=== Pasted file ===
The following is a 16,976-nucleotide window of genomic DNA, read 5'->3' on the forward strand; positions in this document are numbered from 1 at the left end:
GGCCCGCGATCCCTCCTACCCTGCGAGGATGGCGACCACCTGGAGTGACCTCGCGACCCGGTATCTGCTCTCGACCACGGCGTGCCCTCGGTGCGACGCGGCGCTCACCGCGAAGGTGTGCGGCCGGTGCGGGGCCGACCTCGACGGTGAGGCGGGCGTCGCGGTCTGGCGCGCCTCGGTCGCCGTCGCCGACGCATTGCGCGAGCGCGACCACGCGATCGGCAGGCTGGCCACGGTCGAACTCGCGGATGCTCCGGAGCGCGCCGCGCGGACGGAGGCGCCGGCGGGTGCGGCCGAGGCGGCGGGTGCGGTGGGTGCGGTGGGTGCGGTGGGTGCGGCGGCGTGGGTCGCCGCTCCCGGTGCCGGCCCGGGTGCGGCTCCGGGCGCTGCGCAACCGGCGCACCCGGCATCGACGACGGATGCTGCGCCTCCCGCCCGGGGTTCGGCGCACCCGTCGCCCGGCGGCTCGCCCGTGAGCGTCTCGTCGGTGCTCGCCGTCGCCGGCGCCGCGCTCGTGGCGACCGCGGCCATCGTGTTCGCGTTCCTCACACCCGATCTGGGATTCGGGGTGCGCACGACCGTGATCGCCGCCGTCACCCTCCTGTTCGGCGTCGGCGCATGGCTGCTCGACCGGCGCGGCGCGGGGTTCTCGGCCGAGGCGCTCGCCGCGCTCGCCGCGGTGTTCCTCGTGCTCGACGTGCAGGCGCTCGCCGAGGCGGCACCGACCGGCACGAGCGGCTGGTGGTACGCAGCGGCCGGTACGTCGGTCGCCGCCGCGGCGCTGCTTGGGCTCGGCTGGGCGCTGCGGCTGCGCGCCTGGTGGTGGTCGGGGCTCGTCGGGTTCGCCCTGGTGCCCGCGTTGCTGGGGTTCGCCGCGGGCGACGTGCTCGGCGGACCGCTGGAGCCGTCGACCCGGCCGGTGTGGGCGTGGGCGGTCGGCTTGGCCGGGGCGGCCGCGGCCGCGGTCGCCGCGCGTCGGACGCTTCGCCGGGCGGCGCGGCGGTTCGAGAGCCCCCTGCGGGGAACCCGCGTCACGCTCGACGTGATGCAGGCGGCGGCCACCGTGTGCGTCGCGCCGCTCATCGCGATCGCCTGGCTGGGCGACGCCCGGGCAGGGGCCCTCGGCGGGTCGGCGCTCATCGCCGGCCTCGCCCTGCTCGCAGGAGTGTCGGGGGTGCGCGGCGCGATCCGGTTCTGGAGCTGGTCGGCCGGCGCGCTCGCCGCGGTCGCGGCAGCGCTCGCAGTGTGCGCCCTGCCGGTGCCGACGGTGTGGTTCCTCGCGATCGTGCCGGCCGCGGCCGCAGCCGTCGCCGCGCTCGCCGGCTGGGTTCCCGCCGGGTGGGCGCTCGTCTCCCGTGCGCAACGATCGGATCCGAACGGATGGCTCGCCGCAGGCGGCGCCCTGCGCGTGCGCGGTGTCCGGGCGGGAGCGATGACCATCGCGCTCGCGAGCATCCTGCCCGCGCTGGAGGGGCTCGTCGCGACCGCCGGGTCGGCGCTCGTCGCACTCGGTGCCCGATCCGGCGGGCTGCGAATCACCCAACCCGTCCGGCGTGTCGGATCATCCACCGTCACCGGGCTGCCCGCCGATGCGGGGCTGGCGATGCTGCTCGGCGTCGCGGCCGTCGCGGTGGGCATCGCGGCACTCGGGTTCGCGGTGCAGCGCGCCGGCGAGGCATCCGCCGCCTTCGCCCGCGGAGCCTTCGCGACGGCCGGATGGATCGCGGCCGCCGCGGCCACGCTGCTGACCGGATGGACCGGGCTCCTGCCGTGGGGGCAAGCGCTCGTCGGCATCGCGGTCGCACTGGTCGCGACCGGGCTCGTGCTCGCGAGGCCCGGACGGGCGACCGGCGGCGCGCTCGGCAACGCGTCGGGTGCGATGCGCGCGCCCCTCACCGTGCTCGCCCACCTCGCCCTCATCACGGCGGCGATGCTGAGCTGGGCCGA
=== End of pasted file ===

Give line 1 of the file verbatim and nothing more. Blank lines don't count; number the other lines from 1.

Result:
The following is a 16,976-nucleotide window of genomic DNA, read 5'->3' on the forward strand; positions in this document are numbered from 1 at the left end: